An Analysis of Certain Proposals in the President’s 2022 Budget
CBO analyzed the Administration’s request for discretionary funding and some proposals that affect mandatory spending. The need for CBO to support ongoing legislative activity prevented the agency from completing a comprehensive analysis.
On May 28, 2021, the Administration submitted the full details of its annual set of budgetary proposals to the Congress. In a typical year, the Congressional Budget Office undertakes a comprehensive examination of how those proposals, if enacted, would affect budgetary outcomes over the next 10 fiscal years by comparing its projections of outcomes under those proposals with its most recent baseline budget projections. This year, however, the need for CBO to support ongoing legislative activity made it difficult to complete a comprehensive analysis in the usual time frame.
To manage competing priorities, CBO focused on completing its analysis of the Administration’s request for discretionary funding. (Discretionary funding is the authority provided in appropriation acts to incur financial obligations that will result in immediate or future outlays of federal government funds.) In addition, the agency has completed analysis of some of the proposals that would affect mandatory spending (which is generally governed by statutory criteria and not normally constrained by the annual appropriation process).
The budgetary effects of implementing the President’s policies are estimated by answering two questions: What would the budgetary outcomes be if current laws governing spending and revenues remained unchanged? How would the proposed policies affect those outcomes? This file provides answers to both of those questions.
Table 1 shows CBO’s most recent projections of budgetary outcomes under current law (its baseline projections) alongside the corresponding projections made by the Administration. (CBO’s projections were published in brief on July 1, 2021, and described in greater detail shortly thereafter.) CBO’s analysis of the Administration’s proposals is based on the agency’s baseline budget projections and on its most recent economic forecast, both of which were developed in May of this year. Those projections incorporate the budgetary and economic effects of legislation enacted through May 18, 2021, as well as technical adjustments that were made on the basis of new information (such as program details released in conjunction with the President’s budget). They do not take into account any other economic or budgetary information.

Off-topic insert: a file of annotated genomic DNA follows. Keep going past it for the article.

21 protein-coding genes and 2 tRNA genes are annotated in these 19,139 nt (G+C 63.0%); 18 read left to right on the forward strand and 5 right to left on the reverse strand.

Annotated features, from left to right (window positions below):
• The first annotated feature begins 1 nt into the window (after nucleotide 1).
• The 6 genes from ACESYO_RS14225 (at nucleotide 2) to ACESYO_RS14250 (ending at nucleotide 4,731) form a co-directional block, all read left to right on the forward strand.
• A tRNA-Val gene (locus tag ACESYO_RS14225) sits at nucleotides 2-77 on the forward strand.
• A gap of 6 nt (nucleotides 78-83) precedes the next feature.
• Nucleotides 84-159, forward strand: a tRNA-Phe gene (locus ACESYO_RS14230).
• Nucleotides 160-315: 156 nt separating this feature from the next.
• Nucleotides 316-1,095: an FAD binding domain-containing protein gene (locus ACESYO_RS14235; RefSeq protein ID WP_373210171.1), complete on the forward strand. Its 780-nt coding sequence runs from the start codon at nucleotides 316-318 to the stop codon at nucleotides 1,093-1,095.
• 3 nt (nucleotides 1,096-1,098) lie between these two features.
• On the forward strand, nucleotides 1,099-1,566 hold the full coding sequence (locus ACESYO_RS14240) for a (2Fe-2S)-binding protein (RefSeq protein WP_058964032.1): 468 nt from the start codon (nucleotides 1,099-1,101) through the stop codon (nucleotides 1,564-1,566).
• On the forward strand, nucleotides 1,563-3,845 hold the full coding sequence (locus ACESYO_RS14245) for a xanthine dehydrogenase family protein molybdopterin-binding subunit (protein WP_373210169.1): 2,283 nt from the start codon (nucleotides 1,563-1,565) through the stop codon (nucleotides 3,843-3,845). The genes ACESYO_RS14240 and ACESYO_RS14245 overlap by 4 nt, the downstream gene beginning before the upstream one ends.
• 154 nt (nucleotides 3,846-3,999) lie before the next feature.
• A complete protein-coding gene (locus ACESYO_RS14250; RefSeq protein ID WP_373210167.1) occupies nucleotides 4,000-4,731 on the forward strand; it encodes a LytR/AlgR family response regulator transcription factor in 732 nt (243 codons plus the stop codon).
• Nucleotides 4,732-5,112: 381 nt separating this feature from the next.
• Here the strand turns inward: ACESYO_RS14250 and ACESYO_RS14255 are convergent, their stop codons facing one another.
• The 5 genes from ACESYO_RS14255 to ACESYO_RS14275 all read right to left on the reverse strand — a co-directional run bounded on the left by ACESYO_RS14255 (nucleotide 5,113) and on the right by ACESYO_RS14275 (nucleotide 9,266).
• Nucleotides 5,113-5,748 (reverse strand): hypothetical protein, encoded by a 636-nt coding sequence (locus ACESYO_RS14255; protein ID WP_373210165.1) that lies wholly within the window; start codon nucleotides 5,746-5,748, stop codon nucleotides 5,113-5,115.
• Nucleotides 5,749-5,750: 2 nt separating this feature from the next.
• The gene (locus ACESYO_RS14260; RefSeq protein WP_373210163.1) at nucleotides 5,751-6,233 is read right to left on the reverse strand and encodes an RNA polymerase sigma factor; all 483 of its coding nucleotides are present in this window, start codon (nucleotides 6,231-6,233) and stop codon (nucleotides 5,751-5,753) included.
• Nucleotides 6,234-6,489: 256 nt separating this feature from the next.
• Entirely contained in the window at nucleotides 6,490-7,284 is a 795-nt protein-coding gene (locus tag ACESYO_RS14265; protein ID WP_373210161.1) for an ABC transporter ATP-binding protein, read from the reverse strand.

Tables 2 and 3 show CBO’s estimates for policies proposed in the President’s budget: The estimated effects on discretionary spending are presented in Table 2, and estimates for some proposals that would affect mandatory spending—namely those estimates that CBO completed by July 19, 2021—are in Table 3. Table 4 shows the Administration’s estimates for the proposals listed in Table 3, and Table 5 shows the differences between the estimates in Tables 3 and 4. The estimates that CBO has completed account for only a small share of the budgetary effects projected by the Administration; thus, the tables presented here do not include CBO’s assessment of how all of the President’s proposals—taken together—would affect deficits and debt in the coming years.
CBO conducted this analysis in collaboration with the staff of the Joint Committee on Taxation. The analysis is based on those agencies’ budget estimates, rather than on the Administration’s. For discretionary programs, CBO incorporated the funding levels requested by the President rather than using the amounts in its baseline projections, which generally reflect the assumption that funding (except for certain emergency funding provided in response to the 2020–2021 coronavirus pandemic) will grow with inflation once the caps on such funding expire after 2021. This analysis does not take into account the potential budgetary effects of proposed changes in regulations and other administrative actions included in the President’s budget that are not already incorporated in CBO’s baseline. In addition, the analysis excludes any feedback from the macroeconomic effects of the President’s policies.
Some of the Administration’s proposals were not specific enough for CBO to assess their budgetary effects. CBO used the Administration’s estimates in its analysis when the agency concluded that those estimates were achievable targets for detailed policies that might be proposed in the future.
For the current fiscal year, CBO’s estimate of the deficit—$3.0 trillion—is $0.7 trillion less than the Administration’s baseline estimate.
CBO’s key findings for the 2022–2031 period include the following:
- Deficits under current law are $1.1 trillion less in CBO’s projections than they are in the Administration’s baseline projections (see Table 1). Most of the difference stems from estimates for 2022 to 2024.
- Under the President’s proposals, discretionary spending would be $225 billion (or 1.3 percent) more than it is in CBO’s baseline projections (see Table 2).
- The proposals that CBO has analyzed would increase mandatory outlays by $1.2 trillion, $14 billion less than the Administration estimates (see Tables 3–5).
- The proposals that CBO and JCT have not yet analyzed would, according to the Administration, add $3.6 trillion to revenues and $3.2 trillion to mandatory outlays (see Table 4).